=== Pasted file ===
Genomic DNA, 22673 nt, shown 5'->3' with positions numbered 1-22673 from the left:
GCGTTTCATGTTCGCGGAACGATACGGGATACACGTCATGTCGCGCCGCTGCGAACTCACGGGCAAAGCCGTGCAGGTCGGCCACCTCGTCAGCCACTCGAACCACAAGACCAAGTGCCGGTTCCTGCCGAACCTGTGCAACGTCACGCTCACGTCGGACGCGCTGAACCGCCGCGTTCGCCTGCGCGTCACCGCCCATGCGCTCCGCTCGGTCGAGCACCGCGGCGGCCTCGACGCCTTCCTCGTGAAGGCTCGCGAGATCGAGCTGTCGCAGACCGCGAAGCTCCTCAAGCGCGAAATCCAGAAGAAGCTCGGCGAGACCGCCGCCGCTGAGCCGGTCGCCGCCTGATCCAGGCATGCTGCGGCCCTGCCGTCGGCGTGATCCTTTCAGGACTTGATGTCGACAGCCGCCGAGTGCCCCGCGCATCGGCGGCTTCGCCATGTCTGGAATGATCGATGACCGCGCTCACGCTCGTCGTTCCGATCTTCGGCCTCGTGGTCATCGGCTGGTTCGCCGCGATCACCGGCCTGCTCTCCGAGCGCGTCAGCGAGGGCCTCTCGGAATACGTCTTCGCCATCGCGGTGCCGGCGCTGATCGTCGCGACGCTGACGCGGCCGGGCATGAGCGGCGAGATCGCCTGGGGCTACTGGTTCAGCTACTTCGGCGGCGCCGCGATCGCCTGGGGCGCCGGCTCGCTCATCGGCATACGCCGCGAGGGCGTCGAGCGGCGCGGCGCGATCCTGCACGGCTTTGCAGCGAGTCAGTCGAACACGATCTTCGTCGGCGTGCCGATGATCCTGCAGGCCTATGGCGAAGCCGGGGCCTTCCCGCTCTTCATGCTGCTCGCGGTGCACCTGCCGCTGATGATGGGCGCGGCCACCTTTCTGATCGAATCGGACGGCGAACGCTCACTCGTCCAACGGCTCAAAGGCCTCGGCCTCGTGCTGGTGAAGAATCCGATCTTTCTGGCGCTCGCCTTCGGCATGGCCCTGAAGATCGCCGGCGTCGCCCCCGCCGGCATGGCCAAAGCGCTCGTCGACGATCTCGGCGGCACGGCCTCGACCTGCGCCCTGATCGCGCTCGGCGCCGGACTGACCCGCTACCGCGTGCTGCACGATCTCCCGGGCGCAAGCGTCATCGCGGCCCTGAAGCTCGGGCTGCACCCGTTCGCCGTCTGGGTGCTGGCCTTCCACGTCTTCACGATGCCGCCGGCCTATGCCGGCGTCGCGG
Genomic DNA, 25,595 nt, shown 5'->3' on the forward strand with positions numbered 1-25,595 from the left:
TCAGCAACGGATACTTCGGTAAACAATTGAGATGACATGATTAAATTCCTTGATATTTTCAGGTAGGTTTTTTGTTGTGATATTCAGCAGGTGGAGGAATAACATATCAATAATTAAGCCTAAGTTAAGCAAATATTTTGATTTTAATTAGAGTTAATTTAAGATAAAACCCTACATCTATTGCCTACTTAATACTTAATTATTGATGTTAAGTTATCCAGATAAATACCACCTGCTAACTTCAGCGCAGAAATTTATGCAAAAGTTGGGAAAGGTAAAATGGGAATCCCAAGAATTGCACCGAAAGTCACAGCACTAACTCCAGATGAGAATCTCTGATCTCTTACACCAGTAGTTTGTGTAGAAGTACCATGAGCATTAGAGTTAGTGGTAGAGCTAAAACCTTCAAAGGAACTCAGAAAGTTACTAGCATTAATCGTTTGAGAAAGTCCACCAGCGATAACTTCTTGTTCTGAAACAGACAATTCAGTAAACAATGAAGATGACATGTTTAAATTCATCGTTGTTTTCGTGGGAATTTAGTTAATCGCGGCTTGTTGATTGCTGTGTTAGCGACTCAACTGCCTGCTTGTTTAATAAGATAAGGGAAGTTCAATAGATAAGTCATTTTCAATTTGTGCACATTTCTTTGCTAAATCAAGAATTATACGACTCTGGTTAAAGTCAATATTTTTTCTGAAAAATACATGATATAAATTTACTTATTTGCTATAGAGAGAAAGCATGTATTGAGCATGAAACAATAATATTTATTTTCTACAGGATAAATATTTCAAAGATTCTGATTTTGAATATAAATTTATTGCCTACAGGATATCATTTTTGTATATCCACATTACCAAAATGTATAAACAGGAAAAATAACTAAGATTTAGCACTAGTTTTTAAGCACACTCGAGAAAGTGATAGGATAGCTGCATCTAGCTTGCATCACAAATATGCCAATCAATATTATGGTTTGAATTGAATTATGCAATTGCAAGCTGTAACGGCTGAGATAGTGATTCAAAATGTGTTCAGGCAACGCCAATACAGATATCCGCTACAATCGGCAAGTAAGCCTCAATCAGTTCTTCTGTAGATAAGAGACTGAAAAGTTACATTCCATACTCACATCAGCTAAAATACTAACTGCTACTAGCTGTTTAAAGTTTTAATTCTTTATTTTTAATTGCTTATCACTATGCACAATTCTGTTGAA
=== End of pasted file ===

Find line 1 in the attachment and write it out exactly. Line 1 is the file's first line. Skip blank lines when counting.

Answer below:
Genomic DNA, 22673 nt, shown 5'->3' with positions numbered 1-22673 from the left: